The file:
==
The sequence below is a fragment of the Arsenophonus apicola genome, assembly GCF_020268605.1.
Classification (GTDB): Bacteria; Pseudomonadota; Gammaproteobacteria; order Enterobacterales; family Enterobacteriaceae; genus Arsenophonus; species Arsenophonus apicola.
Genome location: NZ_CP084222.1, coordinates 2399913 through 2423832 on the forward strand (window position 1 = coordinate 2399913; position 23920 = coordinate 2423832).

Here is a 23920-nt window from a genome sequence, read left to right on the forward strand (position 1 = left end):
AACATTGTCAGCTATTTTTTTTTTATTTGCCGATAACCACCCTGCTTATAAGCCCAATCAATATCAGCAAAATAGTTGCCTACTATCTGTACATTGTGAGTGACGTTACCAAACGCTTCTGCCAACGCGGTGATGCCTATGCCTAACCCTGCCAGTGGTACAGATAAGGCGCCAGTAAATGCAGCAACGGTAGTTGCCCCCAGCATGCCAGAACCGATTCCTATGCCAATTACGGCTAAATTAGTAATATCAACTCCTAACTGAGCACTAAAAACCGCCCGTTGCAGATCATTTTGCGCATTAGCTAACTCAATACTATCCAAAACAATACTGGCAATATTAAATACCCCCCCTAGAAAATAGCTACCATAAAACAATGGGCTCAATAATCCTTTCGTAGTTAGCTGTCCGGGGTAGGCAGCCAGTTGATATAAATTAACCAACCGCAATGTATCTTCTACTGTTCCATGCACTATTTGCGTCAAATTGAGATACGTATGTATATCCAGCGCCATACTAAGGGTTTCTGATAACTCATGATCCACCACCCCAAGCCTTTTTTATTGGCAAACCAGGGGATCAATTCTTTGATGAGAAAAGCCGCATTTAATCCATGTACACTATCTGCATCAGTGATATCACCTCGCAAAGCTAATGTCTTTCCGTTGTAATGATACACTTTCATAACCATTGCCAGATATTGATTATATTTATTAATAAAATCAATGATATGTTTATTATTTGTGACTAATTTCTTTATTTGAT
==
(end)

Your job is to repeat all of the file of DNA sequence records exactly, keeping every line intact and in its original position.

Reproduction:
The sequence below is a fragment of the Arsenophonus apicola genome, assembly GCF_020268605.1.
Classification (GTDB): Bacteria; Pseudomonadota; Gammaproteobacteria; order Enterobacterales; family Enterobacteriaceae; genus Arsenophonus; species Arsenophonus apicola.
Genome location: NZ_CP084222.1, coordinates 2399913 through 2423832 on the forward strand (window position 1 = coordinate 2399913; position 23920 = coordinate 2423832).

Here is a 23920-nt window from a genome sequence, read left to right on the forward strand (position 1 = left end):
AACATTGTCAGCTATTTTTTTTTTATTTGCCGATAACCACCCTGCTTATAAGCCCAATCAATATCAGCAAAATAGTTGCCTACTATCTGTACATTGTGAGTGACGTTACCAAACGCTTCTGCCAACGCGGTGATGCCTATGCCTAACCCTGCCAGTGGTACAGATAAGGCGCCAGTAAATGCAGCAACGGTAGTTGCCCCCAGCATGCCAGAACCGATTCCTATGCCAATTACGGCTAAATTAGTAATATCAACTCCTAACTGAGCACTAAAAACCGCCCGTTGCAGATCATTTTGCGCATTAGCTAACTCAATACTATCCAAAACAATACTGGCAATATTAAATACCCCCCCTAGAAAATAGCTACCATAAAACAATGGGCTCAATAATCCTTTCGTAGTTAGCTGTCCGGGGTAGGCAGCCAGTTGATATAAATTAACCAACCGCAATGTATCTTCTACTGTTCCATGCACTATTTGCGTCAAATTGAGATACGTATGTATATCCAGCGCCATACTAAGGGTTTCTGATAACTCATGATCCACCACCCCAAGCCTTTTTTATTGGCAAACCAGGGGATCAATTCTTTGATGAGAAAAGCCGCATTTAATCCATGTACACTATCTGCATCAGTGATATCACCTCGCAAAGCTAATGTCTTTCCGTTGTAATGATACACTTTCATAACCATTGCCAGATATTGATTATATTTATTAATAAAATCAATGATATGTTTATTATTTGTGACTAATTTCTTTATTTGAT